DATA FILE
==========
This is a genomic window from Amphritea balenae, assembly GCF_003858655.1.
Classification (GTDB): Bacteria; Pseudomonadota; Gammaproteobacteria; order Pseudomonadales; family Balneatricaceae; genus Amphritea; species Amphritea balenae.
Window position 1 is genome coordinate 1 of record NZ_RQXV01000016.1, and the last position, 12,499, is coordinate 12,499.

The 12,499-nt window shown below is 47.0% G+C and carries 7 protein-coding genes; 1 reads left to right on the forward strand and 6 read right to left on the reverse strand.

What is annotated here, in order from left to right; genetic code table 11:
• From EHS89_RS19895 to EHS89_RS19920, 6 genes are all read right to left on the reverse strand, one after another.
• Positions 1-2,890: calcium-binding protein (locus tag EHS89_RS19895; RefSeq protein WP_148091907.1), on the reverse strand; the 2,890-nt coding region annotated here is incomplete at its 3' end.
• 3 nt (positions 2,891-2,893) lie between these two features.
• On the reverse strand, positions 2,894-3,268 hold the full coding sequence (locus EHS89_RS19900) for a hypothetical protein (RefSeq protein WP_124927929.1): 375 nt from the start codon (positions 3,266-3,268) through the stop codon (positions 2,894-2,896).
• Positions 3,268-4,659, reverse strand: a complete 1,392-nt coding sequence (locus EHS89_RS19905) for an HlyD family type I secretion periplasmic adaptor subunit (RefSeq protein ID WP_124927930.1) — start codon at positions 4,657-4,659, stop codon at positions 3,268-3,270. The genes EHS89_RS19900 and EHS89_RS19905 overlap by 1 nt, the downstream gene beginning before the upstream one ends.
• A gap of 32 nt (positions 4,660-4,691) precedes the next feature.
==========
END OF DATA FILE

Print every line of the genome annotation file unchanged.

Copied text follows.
This is a genomic window from Amphritea balenae, assembly GCF_003858655.1.
Classification (GTDB): Bacteria; Pseudomonadota; Gammaproteobacteria; order Pseudomonadales; family Balneatricaceae; genus Amphritea; species Amphritea balenae.
Window position 1 is genome coordinate 1 of record NZ_RQXV01000016.1, and the last position, 12,499, is coordinate 12,499.

The 12,499-nt window shown below is 47.0% G+C and carries 7 protein-coding genes; 1 reads left to right on the forward strand and 6 read right to left on the reverse strand.

What is annotated here, in order from left to right; genetic code table 11:
• From EHS89_RS19895 to EHS89_RS19920, 6 genes are all read right to left on the reverse strand, one after another.
• Positions 1-2,890: calcium-binding protein (locus tag EHS89_RS19895; RefSeq protein WP_148091907.1), on the reverse strand; the 2,890-nt coding region annotated here is incomplete at its 3' end.
• 3 nt (positions 2,891-2,893) lie between these two features.
• On the reverse strand, positions 2,894-3,268 hold the full coding sequence (locus EHS89_RS19900) for a hypothetical protein (RefSeq protein WP_124927929.1): 375 nt from the start codon (positions 3,266-3,268) through the stop codon (positions 2,894-2,896).
• Positions 3,268-4,659, reverse strand: a complete 1,392-nt coding sequence (locus EHS89_RS19905) for an HlyD family type I secretion periplasmic adaptor subunit (RefSeq protein ID WP_124927930.1) — start codon at positions 4,657-4,659, stop codon at positions 3,268-3,270. The genes EHS89_RS19900 and EHS89_RS19905 overlap by 1 nt, the downstream gene beginning before the upstream one ends.
• A gap of 32 nt (positions 4,660-4,691) precedes the next feature.